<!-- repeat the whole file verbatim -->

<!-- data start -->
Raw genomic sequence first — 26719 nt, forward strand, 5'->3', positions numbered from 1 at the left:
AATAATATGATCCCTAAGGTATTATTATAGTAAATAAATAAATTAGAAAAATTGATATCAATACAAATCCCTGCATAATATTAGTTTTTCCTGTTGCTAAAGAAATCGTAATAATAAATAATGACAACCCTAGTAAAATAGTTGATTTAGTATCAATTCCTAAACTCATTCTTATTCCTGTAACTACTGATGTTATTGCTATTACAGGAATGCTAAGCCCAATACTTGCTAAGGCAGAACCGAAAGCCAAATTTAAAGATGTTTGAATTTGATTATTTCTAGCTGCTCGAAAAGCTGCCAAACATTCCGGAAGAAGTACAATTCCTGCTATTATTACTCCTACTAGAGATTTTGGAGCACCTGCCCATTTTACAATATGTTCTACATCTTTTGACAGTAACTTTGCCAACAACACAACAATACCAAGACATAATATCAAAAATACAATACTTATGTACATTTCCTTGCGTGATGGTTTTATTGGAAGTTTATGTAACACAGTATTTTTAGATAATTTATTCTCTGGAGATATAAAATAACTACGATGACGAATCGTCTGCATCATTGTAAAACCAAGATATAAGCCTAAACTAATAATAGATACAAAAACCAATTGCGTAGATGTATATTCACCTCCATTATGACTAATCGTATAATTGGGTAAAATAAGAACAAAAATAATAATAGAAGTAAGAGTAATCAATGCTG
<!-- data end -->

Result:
Raw genomic sequence first — 26719 nt, forward strand, 5'->3', positions numbered from 1 at the left:
AATAATATGATCCCTAAGGTATTATTATAGTAAATAAATAAATTAGAAAAATTGATATCAATACAAATCCCTGCATAATATTAGTTTTTCCTGTTGCTAAAGAAATCGTAATAATAAATAATGACAACCCTAGTAAAATAGTTGATTTAGTATCAATTCCTAAACTCATTCTTATTCCTGTAACTACTGATGTTATTGCTATTACAGGAATGCTAAGCCCAATACTTGCTAAGGCAGAACCGAAAGCCAAATTTAAAGATGTTTGAATTTGATTATTTCTAGCTGCTCGAAAAGCTGCCAAACATTCCGGAAGAAGTACAATTCCTGCTATTATTACTCCTACTAGAGATTTTGGAGCACCTGCCCATTTTACAATATGTTCTACATCTTTTGACAGTAACTTTGCCAACAACACAACAATACCAAGACATAATATCAAAAATACAATACTTATGTACATTTCCTTGCGTGATGGTTTTATTGGAAGTTTATGTAACACAGTATTTTTAGATAATTTATTCTCTGGAGATATAAAATAACTACGATGACGAATCGTCTGCATCATTGTAAAACCAAGATATAAGCCTAAACTAATAATAGATACAAAAACCAATTGCGTAGATGTATATTCACCTCCATTATGACTAATCGTATAATTGGGTAAAATAAGAACAAAAATAATAATAGAAGTAAGAGTAATCAATGCTG